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New Suffolk Libraries campaign aims to get people reading

08:00 21 February 2016

The launch of the 'Our Year of Reading' at Ipswich Library.

The launch of the 'Our Year of Reading' at Ipswich Library.

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A campaign has been launched by Suffolk Libraries to people of all ages across the county into reading.

While literacy continues to be a nationwide issue, library bosses are keen to encourage reading as a pleasurable activity, through a number of events, competitions and ongoing projects as part of the ‘Our year of reading’ campaign.

Alison Wheeler, chief executive of Suffolk Libraries, said: “It’s never too late to start your reading journey and the library is the perfect place to do that – with free access to hundreds of thousands of titles in various formats, and hundreds of events and activities throughout the year for families, older people, avid readers and those just starting to enjoy books.

“Our campaign is also about celebrating the many other events and projects round the county.”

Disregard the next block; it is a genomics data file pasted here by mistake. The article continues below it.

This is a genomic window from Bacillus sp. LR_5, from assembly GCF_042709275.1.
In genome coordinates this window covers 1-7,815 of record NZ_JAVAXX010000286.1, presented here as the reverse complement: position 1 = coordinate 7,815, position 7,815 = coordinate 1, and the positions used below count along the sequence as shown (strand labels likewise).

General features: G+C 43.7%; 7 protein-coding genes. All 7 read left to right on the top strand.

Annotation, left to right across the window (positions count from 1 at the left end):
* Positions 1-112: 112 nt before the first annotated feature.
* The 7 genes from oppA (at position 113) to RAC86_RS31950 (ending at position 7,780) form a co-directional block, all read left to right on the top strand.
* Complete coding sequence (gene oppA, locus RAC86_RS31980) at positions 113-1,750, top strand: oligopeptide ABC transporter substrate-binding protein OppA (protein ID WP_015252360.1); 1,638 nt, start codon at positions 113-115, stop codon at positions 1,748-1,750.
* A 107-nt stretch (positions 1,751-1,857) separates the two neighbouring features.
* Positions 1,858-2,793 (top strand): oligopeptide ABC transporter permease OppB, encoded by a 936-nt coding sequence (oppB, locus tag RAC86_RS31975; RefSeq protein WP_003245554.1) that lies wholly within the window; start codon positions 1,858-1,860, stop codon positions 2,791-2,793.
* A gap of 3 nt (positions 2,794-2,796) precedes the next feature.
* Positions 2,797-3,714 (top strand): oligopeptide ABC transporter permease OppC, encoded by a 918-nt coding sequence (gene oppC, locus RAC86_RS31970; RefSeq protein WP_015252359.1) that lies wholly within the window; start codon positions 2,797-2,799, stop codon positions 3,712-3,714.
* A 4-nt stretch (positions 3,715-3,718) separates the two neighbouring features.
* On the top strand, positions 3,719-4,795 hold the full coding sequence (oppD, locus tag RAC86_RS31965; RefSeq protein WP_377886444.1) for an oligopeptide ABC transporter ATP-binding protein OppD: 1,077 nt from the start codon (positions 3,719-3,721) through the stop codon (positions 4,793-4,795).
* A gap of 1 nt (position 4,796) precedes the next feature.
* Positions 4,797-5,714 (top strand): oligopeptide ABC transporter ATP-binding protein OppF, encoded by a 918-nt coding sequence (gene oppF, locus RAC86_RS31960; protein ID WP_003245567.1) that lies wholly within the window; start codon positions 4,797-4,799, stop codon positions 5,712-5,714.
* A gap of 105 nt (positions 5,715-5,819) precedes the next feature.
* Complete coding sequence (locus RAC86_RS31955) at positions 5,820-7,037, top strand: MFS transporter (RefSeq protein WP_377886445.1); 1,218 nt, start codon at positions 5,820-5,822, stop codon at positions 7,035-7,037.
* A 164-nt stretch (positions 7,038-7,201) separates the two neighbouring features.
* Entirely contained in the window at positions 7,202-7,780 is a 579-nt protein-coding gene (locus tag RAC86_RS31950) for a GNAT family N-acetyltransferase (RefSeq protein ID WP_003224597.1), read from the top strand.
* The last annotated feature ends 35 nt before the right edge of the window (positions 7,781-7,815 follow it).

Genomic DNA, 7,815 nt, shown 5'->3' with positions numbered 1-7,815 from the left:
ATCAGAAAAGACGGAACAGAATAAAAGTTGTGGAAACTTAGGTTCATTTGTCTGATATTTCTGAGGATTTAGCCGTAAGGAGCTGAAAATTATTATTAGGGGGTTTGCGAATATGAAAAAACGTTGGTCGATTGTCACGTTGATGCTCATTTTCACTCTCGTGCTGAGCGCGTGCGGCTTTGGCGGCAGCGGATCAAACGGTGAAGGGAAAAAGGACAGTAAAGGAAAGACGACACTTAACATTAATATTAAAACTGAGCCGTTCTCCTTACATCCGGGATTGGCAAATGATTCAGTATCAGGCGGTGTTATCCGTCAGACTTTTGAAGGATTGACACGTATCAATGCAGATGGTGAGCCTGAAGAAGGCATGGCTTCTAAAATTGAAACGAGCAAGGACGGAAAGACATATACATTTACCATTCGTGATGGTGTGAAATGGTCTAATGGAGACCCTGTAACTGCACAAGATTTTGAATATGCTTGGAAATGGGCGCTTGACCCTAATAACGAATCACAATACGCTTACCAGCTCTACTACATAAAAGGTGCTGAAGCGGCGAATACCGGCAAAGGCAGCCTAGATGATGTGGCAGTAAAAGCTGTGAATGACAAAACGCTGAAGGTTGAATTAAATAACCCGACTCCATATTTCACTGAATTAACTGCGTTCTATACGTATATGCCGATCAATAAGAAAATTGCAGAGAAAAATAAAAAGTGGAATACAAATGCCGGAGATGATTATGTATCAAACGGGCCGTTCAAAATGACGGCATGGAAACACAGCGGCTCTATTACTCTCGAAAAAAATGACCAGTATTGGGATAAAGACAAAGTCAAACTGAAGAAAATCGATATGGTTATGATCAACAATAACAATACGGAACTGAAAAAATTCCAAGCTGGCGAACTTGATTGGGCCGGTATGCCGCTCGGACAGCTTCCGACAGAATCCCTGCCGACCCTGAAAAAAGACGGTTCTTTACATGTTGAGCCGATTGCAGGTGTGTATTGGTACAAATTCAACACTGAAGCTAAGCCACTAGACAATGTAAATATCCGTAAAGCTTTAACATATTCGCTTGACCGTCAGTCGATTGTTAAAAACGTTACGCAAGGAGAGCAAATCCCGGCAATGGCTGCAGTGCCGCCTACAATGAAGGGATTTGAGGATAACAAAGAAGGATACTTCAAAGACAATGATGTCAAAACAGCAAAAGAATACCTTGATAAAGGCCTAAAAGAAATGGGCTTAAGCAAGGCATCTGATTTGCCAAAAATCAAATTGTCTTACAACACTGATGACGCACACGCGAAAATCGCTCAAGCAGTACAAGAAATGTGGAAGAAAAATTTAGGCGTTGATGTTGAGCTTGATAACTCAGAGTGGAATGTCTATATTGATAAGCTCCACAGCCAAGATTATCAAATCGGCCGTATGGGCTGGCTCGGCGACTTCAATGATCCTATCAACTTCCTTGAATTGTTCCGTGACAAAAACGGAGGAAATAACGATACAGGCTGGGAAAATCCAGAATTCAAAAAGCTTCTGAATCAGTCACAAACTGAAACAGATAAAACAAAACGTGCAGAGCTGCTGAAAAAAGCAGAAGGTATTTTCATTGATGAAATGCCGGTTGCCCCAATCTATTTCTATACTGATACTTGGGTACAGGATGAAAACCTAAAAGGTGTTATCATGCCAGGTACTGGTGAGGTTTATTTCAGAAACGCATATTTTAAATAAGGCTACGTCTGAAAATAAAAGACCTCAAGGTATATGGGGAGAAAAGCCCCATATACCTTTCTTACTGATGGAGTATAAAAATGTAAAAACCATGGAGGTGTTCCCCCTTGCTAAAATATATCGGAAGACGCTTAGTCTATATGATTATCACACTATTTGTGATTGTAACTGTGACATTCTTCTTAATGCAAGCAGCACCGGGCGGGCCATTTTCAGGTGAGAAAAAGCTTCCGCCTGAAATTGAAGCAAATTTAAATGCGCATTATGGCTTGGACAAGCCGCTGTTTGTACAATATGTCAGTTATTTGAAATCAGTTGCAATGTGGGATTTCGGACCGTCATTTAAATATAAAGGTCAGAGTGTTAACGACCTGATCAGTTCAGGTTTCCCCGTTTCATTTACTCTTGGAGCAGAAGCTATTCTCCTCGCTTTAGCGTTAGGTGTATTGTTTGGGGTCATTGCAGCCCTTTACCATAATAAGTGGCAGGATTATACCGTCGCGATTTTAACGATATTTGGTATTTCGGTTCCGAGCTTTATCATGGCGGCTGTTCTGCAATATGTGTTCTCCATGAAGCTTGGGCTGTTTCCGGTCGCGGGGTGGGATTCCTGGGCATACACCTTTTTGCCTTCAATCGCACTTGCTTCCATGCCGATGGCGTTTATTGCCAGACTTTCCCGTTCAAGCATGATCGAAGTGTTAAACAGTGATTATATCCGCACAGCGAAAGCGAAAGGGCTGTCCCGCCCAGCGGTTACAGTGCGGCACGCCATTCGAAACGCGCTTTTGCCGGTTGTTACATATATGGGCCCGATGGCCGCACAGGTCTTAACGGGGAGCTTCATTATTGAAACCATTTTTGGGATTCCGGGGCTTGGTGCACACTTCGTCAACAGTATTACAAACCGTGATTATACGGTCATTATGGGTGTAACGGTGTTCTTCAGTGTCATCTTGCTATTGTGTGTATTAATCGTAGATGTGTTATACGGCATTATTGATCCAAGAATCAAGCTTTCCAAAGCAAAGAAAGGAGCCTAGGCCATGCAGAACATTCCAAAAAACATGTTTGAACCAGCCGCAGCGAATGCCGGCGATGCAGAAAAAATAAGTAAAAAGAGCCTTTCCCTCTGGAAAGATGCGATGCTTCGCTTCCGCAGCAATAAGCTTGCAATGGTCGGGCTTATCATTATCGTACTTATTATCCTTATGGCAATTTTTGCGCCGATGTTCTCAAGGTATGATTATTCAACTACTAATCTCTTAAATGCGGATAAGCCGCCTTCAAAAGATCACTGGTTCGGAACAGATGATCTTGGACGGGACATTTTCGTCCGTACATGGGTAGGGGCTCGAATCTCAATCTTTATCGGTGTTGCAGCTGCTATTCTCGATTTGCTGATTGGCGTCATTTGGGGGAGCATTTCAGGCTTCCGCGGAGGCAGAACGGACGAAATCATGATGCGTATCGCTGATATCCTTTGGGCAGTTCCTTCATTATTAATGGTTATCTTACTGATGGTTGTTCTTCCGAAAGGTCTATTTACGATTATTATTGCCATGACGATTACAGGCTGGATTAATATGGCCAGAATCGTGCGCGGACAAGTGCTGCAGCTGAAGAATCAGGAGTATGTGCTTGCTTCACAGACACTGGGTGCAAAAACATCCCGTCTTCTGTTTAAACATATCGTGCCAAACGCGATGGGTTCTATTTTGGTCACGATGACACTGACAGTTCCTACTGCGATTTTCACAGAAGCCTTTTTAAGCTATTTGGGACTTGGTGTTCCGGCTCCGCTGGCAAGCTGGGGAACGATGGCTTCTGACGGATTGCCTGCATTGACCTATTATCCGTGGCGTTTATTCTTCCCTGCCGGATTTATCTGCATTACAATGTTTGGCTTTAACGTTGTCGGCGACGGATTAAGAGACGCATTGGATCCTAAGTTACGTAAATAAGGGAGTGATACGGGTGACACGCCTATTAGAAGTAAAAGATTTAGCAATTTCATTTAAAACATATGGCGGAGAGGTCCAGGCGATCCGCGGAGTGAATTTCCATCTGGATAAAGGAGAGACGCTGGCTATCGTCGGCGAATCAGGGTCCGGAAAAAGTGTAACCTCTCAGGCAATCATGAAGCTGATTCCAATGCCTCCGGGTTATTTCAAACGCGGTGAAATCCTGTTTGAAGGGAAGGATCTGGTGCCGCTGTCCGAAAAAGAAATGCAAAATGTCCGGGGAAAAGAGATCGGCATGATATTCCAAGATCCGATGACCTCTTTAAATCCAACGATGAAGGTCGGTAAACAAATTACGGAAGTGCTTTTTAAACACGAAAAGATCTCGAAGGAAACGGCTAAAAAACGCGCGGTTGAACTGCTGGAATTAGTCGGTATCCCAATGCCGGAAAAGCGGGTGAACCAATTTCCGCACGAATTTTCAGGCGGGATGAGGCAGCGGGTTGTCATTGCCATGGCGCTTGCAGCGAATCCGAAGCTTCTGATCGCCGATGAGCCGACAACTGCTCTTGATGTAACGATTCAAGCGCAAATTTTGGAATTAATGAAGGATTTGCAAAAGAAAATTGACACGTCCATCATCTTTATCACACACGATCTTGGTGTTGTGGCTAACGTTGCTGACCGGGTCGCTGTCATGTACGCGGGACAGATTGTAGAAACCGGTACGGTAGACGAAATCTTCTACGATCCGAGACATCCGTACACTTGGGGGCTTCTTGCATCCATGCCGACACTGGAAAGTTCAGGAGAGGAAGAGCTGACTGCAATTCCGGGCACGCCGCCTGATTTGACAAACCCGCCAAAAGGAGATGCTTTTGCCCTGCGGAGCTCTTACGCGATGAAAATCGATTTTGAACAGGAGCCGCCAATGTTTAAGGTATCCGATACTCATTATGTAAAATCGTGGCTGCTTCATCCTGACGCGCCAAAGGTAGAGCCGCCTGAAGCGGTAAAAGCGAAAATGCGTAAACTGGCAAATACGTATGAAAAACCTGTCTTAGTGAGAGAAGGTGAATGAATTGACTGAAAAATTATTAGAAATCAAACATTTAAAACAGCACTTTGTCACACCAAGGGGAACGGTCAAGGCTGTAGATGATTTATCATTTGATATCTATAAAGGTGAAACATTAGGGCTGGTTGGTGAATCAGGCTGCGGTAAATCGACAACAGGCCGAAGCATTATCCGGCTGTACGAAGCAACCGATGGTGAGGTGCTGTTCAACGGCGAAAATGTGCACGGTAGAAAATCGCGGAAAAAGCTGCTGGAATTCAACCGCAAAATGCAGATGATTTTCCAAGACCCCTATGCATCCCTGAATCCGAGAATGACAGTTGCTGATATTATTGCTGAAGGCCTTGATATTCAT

The campaign has already gained the backing of authors based in Suffolk, who are set to appear at events this year.

Suffolk-based author James Campbell, who joined Ipswich Library for the launch, said: “It’s a marvellous idea – it’s so simple but anything that makes reading a normal thing to do is good.

“I tend to encourage children to write because that is exciting for them, and they can express themselves, and that’s how I get children into reading.”

The Our year of reading campaign will feature a number of strands, including outreach work with schools through dedicated literacy ambassador Matt Shenton and the Chatterbooks programme to get children reading, as well as a calendar of events and book festivals.

A number of national projects are being run, including Reading Ahead launched by the Reading Agency to change perceptions of reading, and the Reading Hack project aimed at inspiring young readers.

A major conference has been set up for May 27 for education chiefs to discuss ideas with libraries over ways to achieve a new reading culture in schools.

Colin Rockall, a member of Suffolk Libraries board, said: “The popularity of events such as the Lavenham festival demonstrates a clear appetite across our county for books and reading. We want to encourage more and more people to enjoy that experience.”

To find out more about upcoming events visit www.suffolklibraries.co.uk.

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